Pierre Bezukhov’s Terrible March to Enlightenment
The price of Petya’s death purchases Pierre’s new life. For it is here, on the long march out of Moscow, that Pierre attains the wisdom he has so achingly sought after. Had it not been for Petya, Dolokhov and Denisov’s liberation action Pierre would never be able to share the insights he gleans from this terrible experience.
It is indeed a terrible experience, a trail of misery. The road is lined on both sides with dead horses from the portion of the party that has gone before. Day by day the transport slowly peels away due either to capture, abandonment or death. Two thirds of Pierre’s prisoner compatriots expire along the way. Those who attempt to escape are shot. Those who are too sick and broken to move are shot. Pierre’s sickly peasant friend and teacher Platon Karataev is on the verge of joining this group.
Amidst all this misery and suffering, however, Pierre finds the wisdom he has been looking for. The passage where Tolstoy shares Pierre’s enlightenment is worth quoting in full because it so closely resembles the stoic insights we’ve been reflecting upon this year:
While imprisoned in the shed Pierre had learned not with his intellect but with his whole being, by life itself, that man is created for happiness, that happiness is within him, in the satisfaction of simple human needs, and that all unhappiness arises not from privation but from superfluity. And now during these last three weeks of the march he had learned still another new, consolatory truth — that nothing in this world is terrible. He had learned that as there is no condition in which man can be happy and entirely free, so there is no condition in which he need be unhappy and lack freedom. He learned that suffering and freedom have their limits and that those limits are very near together; that the person in a bed of roses with one crumpled petal suffered as keenly as he now, sleeping on the bare damp earth with one side growing chilled while the other was warming; and that when he had put on tight dancing shoes he had suffered just as he did now when he walked with bare feet that were covered with sores — his footgear having long since fallen to pieces. He discovered that when he had married his wife — of his own free will as it had seemed to him — he had been no more free than now when they locked him up at night in a stable. Of all that he himself subsequently termed his sufferings, but which at the time he scarcely felt, the worst was the state of his bare, raw, and scab-covered feet. (The horseflesh was appetizing and nourishing, the saltpeter flavor of the gunpowder they used instead of salt was even pleasant; there was no great cold, it was always warm walking in the daytime, and at night there were the campfires; the lice that devoured him warmed his body.) The one thing that was at first hard to bear was his feet.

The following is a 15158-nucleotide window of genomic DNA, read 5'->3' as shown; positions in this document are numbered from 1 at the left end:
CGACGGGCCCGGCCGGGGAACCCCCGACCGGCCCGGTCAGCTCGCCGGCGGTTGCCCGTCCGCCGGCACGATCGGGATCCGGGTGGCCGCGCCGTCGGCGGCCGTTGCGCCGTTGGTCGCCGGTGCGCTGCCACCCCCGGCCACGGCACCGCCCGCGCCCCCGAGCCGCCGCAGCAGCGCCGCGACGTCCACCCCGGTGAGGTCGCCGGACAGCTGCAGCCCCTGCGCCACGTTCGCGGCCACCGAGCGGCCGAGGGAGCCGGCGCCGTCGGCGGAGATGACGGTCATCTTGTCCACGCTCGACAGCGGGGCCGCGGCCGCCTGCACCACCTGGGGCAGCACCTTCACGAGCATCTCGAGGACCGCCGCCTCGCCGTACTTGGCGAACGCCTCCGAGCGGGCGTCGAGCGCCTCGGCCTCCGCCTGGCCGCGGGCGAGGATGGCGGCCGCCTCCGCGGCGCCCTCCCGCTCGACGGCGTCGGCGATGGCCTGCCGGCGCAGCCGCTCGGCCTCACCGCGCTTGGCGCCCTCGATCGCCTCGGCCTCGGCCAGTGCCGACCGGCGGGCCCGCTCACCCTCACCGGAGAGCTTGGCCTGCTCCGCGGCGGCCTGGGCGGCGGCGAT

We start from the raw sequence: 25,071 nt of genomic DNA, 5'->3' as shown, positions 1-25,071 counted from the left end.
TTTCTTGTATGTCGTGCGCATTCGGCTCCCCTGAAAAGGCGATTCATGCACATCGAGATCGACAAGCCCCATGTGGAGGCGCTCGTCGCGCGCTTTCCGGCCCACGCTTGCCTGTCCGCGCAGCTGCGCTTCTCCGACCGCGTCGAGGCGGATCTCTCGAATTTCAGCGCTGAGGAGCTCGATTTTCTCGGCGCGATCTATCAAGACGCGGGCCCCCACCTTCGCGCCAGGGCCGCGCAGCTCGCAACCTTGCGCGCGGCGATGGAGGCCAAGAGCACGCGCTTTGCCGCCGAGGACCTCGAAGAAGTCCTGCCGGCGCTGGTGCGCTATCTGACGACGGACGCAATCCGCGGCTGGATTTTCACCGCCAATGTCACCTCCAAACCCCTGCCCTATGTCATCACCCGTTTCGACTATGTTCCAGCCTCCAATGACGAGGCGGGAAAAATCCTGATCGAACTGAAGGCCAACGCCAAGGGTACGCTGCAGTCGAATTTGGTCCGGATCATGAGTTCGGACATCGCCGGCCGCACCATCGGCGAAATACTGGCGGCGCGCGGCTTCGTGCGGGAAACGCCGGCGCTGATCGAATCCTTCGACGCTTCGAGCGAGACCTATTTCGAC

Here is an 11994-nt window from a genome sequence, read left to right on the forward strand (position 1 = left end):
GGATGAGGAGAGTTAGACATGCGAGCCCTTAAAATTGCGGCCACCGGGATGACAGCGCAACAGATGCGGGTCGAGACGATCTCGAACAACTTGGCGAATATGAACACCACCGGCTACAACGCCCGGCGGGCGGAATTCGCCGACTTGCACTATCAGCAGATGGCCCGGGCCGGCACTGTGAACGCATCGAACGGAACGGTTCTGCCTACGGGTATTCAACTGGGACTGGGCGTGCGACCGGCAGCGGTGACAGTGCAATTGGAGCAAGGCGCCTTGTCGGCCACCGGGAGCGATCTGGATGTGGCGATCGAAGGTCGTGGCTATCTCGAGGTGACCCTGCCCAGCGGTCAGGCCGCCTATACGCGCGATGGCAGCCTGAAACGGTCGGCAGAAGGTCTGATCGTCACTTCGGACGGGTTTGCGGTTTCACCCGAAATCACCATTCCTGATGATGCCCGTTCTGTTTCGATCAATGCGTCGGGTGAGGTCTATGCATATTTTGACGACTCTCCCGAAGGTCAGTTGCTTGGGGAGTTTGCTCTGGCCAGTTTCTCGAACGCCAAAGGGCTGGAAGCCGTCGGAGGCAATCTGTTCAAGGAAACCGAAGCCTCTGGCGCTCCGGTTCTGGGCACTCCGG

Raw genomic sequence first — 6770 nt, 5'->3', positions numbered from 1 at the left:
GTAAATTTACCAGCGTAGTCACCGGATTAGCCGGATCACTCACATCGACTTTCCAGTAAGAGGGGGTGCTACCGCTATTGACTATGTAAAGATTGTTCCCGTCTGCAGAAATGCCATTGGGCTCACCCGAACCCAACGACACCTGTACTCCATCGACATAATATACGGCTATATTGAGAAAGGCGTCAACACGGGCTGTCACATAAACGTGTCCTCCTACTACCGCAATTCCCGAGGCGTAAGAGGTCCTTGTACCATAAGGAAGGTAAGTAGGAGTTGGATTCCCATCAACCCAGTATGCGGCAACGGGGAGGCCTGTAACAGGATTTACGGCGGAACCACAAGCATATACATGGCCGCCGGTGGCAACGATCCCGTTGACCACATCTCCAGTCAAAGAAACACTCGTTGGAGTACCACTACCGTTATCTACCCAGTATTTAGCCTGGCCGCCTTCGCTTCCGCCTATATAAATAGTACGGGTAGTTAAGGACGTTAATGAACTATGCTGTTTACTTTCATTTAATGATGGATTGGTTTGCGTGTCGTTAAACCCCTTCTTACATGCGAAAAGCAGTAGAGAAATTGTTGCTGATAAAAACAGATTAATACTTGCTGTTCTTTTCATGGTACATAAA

After the second day’s march Pierre, having examined his feet by the campfire, thought it would be impossible to walk on them; but when everybody got up he went along, limping, and, when he had warmed up, walked without feeling the pain, though at night his feet were more terrible to look at than before. However, he did not look at them now, but thought of other things.
Only now did Pierre realize the full strength of life in man and the saving power he has of transferring his attention from one thing to another, which is like the safety valve of a boiler that allows superfluous steam to blow off when the pressure exceeds a certain limit.
He did not see and did not hear how they shot the prisoners who lagged behind, though more than a hundred perished in that way. He did not think of Karataev who grew weaker every day and evidently would soon have to share that fate. Still less did Pierre think about himself. The harder his position became and the more terrible the future, the more independent of that position in which he found himself were the joyful and comforting thoughts, memories, and imaginings that came to him.
Here are at least two stoic lessons. First, nothing that happens is truly terrible, only we think it is terrible. Secondly, and most importantly, is the central stoic insight that tranquility is innate and essential, even in a world as broken and terrible as ours, and that tranquility can be discovered by abandoning all attachment to the slippery transient and focusing on the inner spirit.
Sickness is an impediment to the body, but not to the faculty of choice, unless that faculty itself wishes to be one. Lameness is an impediment to one’s leg, but not to the faculty of choice. And say the same to yourself with regard to everything that befalls you; for you will find it to be an impediment to something else, but not to yourself.